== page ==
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I have a problem with regards to my frameless glass shower door because I don't usually clean it regularly. What happens is that the lower edge of the glass door is already very cloudy and is very coarse in texture. I tried to use some vinegar and water dipped with newspaper since I prefer using natural cleaners but it just won't work. Maybe it has accumulated too much that it can hardly be removed.

Do you have any other idea on what natural method to use for removing it? If possible, I don't want to use the common glass cleaners sold on the market. That's the last choice for me.

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It's probably limescale. Once you have removed it with appropriate limescale remover, the key is to wipe the door down with a cloth or a squeegee every time after a shower. This will prevent it building up again. –  Tom Pickles Dec 27 '11 at 10:12

3 Answers 3

I've found that the Mr. Clean Magic Erasers work well on this.

I am in no way associated with this product, I've just had good experiences using it

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For major buildup of insoluble calcium and magnesium salts, including soap scum, citric acid is a better choice than acetic acid.

Unlike acetic acid, citrate is a pretty good chelator. It binds tightly to metal ions, and remains soluble. That allows the counterion of your soap scum complex free to dissolve too.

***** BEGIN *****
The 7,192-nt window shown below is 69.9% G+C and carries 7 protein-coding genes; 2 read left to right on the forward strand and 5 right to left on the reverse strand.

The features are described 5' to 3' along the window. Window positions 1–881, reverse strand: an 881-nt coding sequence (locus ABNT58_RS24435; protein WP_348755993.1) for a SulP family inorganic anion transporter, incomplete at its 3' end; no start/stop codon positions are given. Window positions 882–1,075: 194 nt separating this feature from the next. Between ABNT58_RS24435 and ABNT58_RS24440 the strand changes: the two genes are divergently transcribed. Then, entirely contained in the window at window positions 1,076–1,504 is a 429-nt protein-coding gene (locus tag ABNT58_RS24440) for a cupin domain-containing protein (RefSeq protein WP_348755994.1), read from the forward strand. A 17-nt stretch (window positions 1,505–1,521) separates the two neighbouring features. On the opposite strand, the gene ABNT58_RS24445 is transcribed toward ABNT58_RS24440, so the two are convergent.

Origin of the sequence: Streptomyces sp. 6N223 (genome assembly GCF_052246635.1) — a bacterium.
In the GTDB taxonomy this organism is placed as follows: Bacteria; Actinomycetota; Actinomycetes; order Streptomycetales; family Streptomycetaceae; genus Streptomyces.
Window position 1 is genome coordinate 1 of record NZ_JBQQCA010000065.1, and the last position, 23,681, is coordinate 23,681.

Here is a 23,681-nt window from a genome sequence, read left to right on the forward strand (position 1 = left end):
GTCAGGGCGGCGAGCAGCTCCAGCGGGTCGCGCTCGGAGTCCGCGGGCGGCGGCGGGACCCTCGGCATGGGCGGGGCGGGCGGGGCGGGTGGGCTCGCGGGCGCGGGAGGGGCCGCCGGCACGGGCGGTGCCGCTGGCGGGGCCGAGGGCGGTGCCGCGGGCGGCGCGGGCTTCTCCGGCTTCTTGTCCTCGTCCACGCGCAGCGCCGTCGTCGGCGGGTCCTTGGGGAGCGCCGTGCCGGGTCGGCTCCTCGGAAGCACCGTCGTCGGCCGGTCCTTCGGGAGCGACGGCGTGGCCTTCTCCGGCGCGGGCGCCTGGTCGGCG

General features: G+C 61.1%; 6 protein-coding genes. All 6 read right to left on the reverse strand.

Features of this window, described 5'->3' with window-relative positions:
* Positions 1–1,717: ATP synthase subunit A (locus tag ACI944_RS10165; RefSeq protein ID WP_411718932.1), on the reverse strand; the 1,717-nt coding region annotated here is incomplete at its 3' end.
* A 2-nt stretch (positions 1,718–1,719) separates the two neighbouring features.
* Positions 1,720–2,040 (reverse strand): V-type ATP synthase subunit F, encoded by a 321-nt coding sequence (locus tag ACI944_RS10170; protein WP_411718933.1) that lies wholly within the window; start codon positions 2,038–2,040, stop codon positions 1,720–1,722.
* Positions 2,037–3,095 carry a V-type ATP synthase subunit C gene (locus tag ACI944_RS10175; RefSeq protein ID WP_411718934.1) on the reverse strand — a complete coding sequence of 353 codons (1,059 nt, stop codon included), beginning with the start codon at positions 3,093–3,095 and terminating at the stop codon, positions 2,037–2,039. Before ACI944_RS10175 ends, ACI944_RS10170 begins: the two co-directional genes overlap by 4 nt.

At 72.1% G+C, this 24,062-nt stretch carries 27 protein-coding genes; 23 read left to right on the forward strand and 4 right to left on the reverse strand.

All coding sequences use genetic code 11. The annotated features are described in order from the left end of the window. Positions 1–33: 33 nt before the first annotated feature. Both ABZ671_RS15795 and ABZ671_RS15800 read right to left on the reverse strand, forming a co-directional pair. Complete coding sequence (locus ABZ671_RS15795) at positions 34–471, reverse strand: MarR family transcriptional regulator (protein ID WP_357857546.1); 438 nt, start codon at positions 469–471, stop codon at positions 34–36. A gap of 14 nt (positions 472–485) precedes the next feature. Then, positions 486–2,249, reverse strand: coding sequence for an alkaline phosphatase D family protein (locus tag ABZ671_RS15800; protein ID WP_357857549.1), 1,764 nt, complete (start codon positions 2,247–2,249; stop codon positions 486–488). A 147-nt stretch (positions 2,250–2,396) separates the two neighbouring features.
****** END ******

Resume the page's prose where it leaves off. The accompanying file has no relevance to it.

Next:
However, unlike vinegar, citric acid dries to a powder, so you have to clean that up after you clean up the soap scum. Also unlike vinegar, citric acid doesn't stink. I use vinegar for light work, and citric acid for when things get nasty.

Citric acid is sold in the gricery store as coffee maker cleaner (check the label) and in coops and health food stores that sell bulk spices etc.

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Try using straight vinegar, right from a spray bottle. It may work better if it's heated first. Then try wiping with a used dryer sheet.

If that doesn't work, then you'll probably have to resort to something like CLR, at least for the initial cleaning.

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